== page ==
Denmark's government unveiled a proposal on Thursday to introduce an average tax of 100 Danish crowns ($14.35) on air travel. The initiative aims to finance a green transition within the airline industry, paving the way for all domestic flights to rely on 100% sustainable fuels by 2030.
Approximately half of the anticipated annual revenue, totaling 1.2 billion crowns, will contribute to the ambitious goal of making all domestic flights exclusively powered by green fuels by the end of the decade. The proposal outlines that green technologies, including power-to-X, hydrogen, and biofuels, will be eligible for state support.
The remaining half of the proceeds is earmarked for cash handouts to elderly citizens, according to the government's announcement.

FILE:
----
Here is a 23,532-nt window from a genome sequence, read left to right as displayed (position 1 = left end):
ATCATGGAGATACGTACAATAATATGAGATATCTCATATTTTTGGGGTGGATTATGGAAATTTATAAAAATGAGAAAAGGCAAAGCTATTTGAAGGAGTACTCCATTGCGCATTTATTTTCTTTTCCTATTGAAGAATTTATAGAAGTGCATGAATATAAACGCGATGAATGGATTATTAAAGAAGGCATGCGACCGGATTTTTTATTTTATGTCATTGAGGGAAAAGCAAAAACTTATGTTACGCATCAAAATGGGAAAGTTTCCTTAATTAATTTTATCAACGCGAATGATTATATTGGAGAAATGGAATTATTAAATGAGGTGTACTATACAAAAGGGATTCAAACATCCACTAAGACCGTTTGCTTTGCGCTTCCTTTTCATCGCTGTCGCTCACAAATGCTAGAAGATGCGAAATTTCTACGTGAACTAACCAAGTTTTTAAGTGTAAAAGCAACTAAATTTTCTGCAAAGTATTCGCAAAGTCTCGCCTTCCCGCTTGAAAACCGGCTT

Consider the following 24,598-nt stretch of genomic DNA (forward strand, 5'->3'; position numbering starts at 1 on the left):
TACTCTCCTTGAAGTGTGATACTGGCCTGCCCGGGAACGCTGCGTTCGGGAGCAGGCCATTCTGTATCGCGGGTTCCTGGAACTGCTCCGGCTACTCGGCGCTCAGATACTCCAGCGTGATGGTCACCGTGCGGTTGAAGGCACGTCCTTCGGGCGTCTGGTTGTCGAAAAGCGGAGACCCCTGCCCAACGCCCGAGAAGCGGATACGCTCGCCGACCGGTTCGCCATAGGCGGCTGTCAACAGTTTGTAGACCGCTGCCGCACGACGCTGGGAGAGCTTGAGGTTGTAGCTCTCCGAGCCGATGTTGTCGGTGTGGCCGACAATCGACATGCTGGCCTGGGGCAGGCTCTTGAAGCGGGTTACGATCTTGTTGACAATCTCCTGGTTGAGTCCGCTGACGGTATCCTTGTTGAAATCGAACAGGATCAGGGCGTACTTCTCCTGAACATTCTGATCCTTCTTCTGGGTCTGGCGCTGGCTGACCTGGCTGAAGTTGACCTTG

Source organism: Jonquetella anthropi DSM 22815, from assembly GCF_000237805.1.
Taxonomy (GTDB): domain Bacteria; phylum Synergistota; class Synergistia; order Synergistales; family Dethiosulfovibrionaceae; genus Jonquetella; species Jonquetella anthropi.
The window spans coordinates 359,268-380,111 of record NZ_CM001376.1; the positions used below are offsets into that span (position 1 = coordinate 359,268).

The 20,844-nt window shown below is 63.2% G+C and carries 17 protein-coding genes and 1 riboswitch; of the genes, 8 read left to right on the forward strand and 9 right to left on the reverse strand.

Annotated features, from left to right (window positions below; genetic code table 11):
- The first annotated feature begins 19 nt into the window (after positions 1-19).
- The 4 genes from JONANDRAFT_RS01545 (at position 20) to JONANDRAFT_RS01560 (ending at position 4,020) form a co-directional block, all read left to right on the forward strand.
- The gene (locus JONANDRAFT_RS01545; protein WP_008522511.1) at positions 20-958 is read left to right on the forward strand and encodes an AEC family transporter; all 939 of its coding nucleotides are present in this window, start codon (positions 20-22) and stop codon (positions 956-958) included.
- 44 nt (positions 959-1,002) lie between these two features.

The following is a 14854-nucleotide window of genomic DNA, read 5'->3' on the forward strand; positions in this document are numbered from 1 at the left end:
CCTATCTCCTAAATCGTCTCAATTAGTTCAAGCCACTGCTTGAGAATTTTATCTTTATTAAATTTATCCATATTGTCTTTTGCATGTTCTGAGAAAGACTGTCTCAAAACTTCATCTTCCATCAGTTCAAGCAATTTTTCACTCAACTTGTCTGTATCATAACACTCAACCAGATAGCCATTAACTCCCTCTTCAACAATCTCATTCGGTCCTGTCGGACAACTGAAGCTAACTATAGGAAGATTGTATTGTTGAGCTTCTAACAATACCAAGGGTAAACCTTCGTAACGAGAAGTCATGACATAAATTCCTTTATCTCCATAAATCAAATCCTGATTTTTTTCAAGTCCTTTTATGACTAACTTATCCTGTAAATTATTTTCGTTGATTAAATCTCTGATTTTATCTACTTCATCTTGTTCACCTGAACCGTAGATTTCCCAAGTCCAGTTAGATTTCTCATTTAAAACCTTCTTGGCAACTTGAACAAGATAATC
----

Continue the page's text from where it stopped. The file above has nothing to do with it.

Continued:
The majority government's proposal envisions a gradual implementation of the passenger tax starting in 2025. By 2030, the tax rates are projected to be approximately $9 for travel within Europe, $34 for medium-distance flights, and $56 for long-distance journeys.
“The aviation sector in Denmark must – just like all other industries – reduce its climate footprint and move towards a green future,” emphasized Minister for Climate, Energy, and Utilities Lars Aagaard in an official statement.
Denmark's government aims to have the first domestic route utilizing only green fuels in operation by 2025 as part of its broader strategy to address climate concerns in the aviation sector.